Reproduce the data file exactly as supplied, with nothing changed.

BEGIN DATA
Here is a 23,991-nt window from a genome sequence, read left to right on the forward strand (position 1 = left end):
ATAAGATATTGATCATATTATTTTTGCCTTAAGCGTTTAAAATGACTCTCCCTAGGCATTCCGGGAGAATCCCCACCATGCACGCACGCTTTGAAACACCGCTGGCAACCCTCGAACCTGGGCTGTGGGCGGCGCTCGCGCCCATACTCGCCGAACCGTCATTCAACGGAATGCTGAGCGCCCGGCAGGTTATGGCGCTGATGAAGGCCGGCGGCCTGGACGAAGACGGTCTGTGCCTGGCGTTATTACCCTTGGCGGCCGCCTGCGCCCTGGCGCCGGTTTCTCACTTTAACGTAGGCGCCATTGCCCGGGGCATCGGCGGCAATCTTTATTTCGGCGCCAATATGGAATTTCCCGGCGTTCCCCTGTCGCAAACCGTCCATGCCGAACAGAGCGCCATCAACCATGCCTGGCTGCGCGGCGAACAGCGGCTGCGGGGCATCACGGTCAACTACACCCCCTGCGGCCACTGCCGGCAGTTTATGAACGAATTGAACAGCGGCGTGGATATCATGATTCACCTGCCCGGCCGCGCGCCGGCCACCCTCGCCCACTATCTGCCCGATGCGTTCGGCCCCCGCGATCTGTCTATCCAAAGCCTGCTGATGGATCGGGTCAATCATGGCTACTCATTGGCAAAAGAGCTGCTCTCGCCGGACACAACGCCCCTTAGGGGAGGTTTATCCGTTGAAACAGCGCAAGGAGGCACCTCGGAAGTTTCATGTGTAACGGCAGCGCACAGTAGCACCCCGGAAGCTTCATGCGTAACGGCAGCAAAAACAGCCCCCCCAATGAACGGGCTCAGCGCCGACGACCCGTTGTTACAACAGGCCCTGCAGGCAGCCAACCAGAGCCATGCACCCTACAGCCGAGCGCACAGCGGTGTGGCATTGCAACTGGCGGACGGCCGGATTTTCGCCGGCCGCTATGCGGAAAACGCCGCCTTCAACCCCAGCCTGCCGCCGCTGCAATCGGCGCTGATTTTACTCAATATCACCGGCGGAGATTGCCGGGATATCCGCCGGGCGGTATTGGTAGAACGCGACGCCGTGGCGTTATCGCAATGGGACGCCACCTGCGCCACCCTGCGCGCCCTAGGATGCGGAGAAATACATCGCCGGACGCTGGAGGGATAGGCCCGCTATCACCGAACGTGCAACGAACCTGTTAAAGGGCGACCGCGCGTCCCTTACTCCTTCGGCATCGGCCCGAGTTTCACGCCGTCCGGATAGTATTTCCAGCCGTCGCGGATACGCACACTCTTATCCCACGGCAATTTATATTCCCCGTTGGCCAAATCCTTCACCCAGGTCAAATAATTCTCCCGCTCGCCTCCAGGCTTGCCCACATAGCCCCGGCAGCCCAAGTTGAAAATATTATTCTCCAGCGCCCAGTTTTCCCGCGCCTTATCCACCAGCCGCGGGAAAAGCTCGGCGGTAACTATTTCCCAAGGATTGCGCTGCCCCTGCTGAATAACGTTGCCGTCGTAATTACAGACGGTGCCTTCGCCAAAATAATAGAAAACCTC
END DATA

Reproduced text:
Here is a 23,991-nt window from a genome sequence, read left to right on the forward strand (position 1 = left end):
ATAAGATATTGATCATATTATTTTTGCCTTAAGCGTTTAAAATGACTCTCCCTAGGCATTCCGGGAGAATCCCCACCATGCACGCACGCTTTGAAACACCGCTGGCAACCCTCGAACCTGGGCTGTGGGCGGCGCTCGCGCCCATACTCGCCGAACCGTCATTCAACGGAATGCTGAGCGCCCGGCAGGTTATGGCGCTGATGAAGGCCGGCGGCCTGGACGAAGACGGTCTGTGCCTGGCGTTATTACCCTTGGCGGCCGCCTGCGCCCTGGCGCCGGTTTCTCACTTTAACGTAGGCGCCATTGCCCGGGGCATCGGCGGCAATCTTTATTTCGGCGCCAATATGGAATTTCCCGGCGTTCCCCTGTCGCAAACCGTCCATGCCGAACAGAGCGCCATCAACCATGCCTGGCTGCGCGGCGAACAGCGGCTGCGGGGCATCACGGTCAACTACACCCCCTGCGGCCACTGCCGGCAGTTTATGAACGAATTGAACAGCGGCGTGGATATCATGATTCACCTGCCCGGCCGCGCGCCGGCCACCCTCGCCCACTATCTGCCCGATGCGTTCGGCCCCCGCGATCTGTCTATCCAAAGCCTGCTGATGGATCGGGTCAATCATGGCTACTCATTGGCAAAAGAGCTGCTCTCGCCGGACACAACGCCCCTTAGGGGAGGTTTATCCGTTGAAACAGCGCAAGGAGGCACCTCGGAAGTTTCATGTGTAACGGCAGCGCACAGTAGCACCCCGGAAGCTTCATGCGTAACGGCAGCAAAAACAGCCCCCCCAATGAACGGGCTCAGCGCCGACGACCCGTTGTTACAACAGGCCCTGCAGGCAGCCAACCAGAGCCATGCACCCTACAGCCGAGCGCACAGCGGTGTGGCATTGCAACTGGCGGACGGCCGGATTTTCGCCGGCCGCTATGCGGAAAACGCCGCCTTCAACCCCAGCCTGCCGCCGCTGCAATCGGCGCTGATTTTACTCAATATCACCGGCGGAGATTGCCGGGATATCCGCCGGGCGGTATTGGTAGAACGCGACGCCGTGGCGTTATCGCAATGGGACGCCACCTGCGCCACCCTGCGCGCCCTAGGATGCGGAGAAATACATCGCCGGACGCTGGAGGGATAGGCCCGCTATCACCGAACGTGCAACGAACCTGTTAAAGGGCGACCGCGCGTCCCTTACTCCTTCGGCATCGGCCCGAGTTTCACGCCGTCCGGATAGTATTTCCAGCCGTCGCGGATACGCACACTCTTATCCCACGGCAATTTATATTCCCCGTTGGCCAAATCCTTCACCCAGGTCAAATAATTCTCCCGCTCGCCTCCAGGCTTGCCCACATAGCCCCGGCAGCCCAAGTTGAAAATATTATTCTCCAGCGCCCAGTTTTCCCGCGCCTTATCCACCAGCCGCGGGAAAAGCTCGGCGGTAACTATTTCCCAAGGATTGCGCTGCCCCTGCTGAATAACGTTGCCGTCGTAATTACAGACGGTGCCTTCGCCAAAATAATAGAAAACCTC